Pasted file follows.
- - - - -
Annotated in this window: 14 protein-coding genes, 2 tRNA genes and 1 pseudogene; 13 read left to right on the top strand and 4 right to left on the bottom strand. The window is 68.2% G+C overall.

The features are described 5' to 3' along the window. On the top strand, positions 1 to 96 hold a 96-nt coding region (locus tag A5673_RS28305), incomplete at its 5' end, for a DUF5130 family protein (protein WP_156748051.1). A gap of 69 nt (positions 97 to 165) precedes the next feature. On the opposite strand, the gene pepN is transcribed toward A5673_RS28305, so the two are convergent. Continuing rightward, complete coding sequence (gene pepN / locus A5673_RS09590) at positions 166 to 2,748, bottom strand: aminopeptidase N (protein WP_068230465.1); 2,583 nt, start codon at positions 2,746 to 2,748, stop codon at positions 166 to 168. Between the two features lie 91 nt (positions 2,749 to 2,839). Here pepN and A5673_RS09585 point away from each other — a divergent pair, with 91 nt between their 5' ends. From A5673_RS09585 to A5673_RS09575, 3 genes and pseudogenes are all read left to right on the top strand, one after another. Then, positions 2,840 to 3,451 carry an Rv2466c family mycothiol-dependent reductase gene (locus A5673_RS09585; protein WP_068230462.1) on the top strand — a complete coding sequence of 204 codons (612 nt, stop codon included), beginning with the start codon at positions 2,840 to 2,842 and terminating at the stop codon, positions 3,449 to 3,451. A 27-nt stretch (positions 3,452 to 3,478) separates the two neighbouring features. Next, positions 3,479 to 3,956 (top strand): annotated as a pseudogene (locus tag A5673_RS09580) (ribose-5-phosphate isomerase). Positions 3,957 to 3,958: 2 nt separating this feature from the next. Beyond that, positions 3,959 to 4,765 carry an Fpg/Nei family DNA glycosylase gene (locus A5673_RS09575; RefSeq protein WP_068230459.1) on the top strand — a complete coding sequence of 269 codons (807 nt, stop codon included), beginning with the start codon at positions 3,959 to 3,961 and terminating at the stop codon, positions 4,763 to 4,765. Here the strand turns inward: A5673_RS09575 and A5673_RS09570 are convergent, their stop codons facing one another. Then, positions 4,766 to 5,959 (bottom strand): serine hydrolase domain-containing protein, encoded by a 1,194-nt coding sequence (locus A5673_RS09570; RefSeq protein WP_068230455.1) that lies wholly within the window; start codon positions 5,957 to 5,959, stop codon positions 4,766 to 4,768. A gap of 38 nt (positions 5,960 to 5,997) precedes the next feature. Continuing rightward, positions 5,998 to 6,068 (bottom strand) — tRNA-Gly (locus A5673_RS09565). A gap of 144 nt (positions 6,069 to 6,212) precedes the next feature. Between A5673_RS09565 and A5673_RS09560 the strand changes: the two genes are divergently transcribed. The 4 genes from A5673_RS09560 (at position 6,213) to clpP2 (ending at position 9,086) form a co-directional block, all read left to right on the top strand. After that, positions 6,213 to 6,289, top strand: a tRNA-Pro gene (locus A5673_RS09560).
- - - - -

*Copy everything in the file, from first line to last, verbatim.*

Annotated in this window: 14 protein-coding genes, 2 tRNA genes and 1 pseudogene; 13 read left to right on the top strand and 4 right to left on the bottom strand. The window is 68.2% G+C overall.

The features are described 5' to 3' along the window. On the top strand, positions 1 to 96 hold a 96-nt coding region (locus tag A5673_RS28305), incomplete at its 5' end, for a DUF5130 family protein (protein WP_156748051.1). A gap of 69 nt (positions 97 to 165) precedes the next feature. On the opposite strand, the gene pepN is transcribed toward A5673_RS28305, so the two are convergent. Continuing rightward, complete coding sequence (gene pepN / locus A5673_RS09590) at positions 166 to 2,748, bottom strand: aminopeptidase N (protein WP_068230465.1); 2,583 nt, start codon at positions 2,746 to 2,748, stop codon at positions 166 to 168. Between the two features lie 91 nt (positions 2,749 to 2,839). Here pepN and A5673_RS09585 point away from each other — a divergent pair, with 91 nt between their 5' ends. From A5673_RS09585 to A5673_RS09575, 3 genes and pseudogenes are all read left to right on the top strand, one after another. Then, positions 2,840 to 3,451 carry an Rv2466c family mycothiol-dependent reductase gene (locus A5673_RS09585; protein WP_068230462.1) on the top strand — a complete coding sequence of 204 codons (612 nt, stop codon included), beginning with the start codon at positions 2,840 to 2,842 and terminating at the stop codon, positions 3,449 to 3,451. A 27-nt stretch (positions 3,452 to 3,478) separates the two neighbouring features. Next, positions 3,479 to 3,956 (top strand): annotated as a pseudogene (locus tag A5673_RS09580) (ribose-5-phosphate isomerase). Positions 3,957 to 3,958: 2 nt separating this feature from the next. Beyond that, positions 3,959 to 4,765 carry an Fpg/Nei family DNA glycosylase gene (locus A5673_RS09575; RefSeq protein WP_068230459.1) on the top strand — a complete coding sequence of 269 codons (807 nt, stop codon included), beginning with the start codon at positions 3,959 to 3,961 and terminating at the stop codon, positions 4,763 to 4,765. Here the strand turns inward: A5673_RS09575 and A5673_RS09570 are convergent, their stop codons facing one another. Then, positions 4,766 to 5,959 (bottom strand): serine hydrolase domain-containing protein, encoded by a 1,194-nt coding sequence (locus A5673_RS09570; RefSeq protein WP_068230455.1) that lies wholly within the window; start codon positions 5,957 to 5,959, stop codon positions 4,766 to 4,768. A gap of 38 nt (positions 5,960 to 5,997) precedes the next feature. Continuing rightward, positions 5,998 to 6,068 (bottom strand) — tRNA-Gly (locus A5673_RS09565). A gap of 144 nt (positions 6,069 to 6,212) precedes the next feature. Between A5673_RS09565 and A5673_RS09560 the strand changes: the two genes are divergently transcribed. The 4 genes from A5673_RS09560 (at position 6,213) to clpP2 (ending at position 9,086) form a co-directional block, all read left to right on the top strand. After that, positions 6,213 to 6,289, top strand: a tRNA-Pro gene (locus A5673_RS09560).